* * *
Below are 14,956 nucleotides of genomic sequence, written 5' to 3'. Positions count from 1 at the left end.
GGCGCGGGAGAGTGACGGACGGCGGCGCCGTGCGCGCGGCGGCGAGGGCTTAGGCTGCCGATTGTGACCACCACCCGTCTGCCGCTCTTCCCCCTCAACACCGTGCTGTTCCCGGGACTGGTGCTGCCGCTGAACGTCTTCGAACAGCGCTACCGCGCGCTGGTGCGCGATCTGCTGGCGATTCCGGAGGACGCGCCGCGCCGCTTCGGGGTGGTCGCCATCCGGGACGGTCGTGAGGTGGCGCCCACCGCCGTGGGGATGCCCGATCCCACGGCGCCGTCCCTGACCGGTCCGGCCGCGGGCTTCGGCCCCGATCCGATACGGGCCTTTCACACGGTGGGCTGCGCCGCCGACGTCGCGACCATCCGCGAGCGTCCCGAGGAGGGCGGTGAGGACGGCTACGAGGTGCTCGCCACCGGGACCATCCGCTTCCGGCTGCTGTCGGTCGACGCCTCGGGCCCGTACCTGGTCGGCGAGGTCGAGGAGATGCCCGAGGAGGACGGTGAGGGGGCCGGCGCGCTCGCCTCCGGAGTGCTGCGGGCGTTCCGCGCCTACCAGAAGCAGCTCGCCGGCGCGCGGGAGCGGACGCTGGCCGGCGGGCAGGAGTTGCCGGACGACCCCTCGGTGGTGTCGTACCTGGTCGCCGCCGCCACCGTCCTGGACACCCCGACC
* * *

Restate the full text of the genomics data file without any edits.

Below are 14,956 nucleotides of genomic sequence, written 5' to 3'. Positions count from 1 at the left end.
GGCGCGGGAGAGTGACGGACGGCGGCGCCGTGCGCGCGGCGGCGAGGGCTTAGGCTGCCGATTGTGACCACCACCCGTCTGCCGCTCTTCCCCCTCAACACCGTGCTGTTCCCGGGACTGGTGCTGCCGCTGAACGTCTTCGAACAGCGCTACCGCGCGCTGGTGCGCGATCTGCTGGCGATTCCGGAGGACGCGCCGCGCCGCTTCGGGGTGGTCGCCATCCGGGACGGTCGTGAGGTGGCGCCCACCGCCGTGGGGATGCCCGATCCCACGGCGCCGTCCCTGACCGGTCCGGCCGCGGGCTTCGGCCCCGATCCGATACGGGCCTTTCACACGGTGGGCTGCGCCGCCGACGTCGCGACCATCCGCGAGCGTCCCGAGGAGGGCGGTGAGGACGGCTACGAGGTGCTCGCCACCGGGACCATCCGCTTCCGGCTGCTGTCGGTCGACGCCTCGGGCCCGTACCTGGTCGGCGAGGTCGAGGAGATGCCCGAGGAGGACGGTGAGGGGGCCGGCGCGCTCGCCTCCGGAGTGCTGCGGGCGTTCCGCGCCTACCAGAAGCAGCTCGCCGGCGCGCGGGAGCGGACGCTGGCCGGCGGGCAGGAGTTGCCGGACGACCCCTCGGTGGTGTCGTACCTGGTCGCCGCCGCCACCGTCCTGGACACCCCGACC